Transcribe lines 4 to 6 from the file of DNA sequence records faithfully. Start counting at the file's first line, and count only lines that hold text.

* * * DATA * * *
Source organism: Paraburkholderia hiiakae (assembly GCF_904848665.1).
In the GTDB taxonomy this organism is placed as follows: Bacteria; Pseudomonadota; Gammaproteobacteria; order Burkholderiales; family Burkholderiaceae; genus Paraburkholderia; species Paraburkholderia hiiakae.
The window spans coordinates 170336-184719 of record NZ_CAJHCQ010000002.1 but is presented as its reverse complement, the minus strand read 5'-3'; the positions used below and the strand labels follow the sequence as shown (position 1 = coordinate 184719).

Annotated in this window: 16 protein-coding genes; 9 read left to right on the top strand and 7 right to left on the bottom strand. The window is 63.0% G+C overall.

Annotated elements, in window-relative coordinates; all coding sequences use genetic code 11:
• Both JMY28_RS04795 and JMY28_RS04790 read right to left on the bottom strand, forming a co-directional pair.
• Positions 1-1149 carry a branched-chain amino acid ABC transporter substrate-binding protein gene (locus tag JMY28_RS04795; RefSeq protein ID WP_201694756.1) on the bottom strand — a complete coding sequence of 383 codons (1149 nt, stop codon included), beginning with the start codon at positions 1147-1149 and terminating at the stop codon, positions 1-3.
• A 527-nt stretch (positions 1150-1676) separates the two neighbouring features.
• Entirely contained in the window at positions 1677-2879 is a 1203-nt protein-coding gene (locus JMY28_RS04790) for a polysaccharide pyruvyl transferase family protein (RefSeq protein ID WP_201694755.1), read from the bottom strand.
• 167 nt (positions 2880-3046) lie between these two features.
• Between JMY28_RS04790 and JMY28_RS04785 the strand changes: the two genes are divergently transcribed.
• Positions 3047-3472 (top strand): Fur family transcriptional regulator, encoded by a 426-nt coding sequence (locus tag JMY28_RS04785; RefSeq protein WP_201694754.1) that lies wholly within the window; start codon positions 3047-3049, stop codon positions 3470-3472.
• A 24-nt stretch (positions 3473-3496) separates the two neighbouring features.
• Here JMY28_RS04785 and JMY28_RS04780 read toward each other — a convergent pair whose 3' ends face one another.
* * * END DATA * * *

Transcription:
Annotated in this window: 16 protein-coding genes; 9 read left to right on the top strand and 7 right to left on the bottom strand. The window is 63.0% G+C overall.

Annotated elements, in window-relative coordinates; all coding sequences use genetic code 11:
• Both JMY28_RS04795 and JMY28_RS04790 read right to left on the bottom strand, forming a co-directional pair.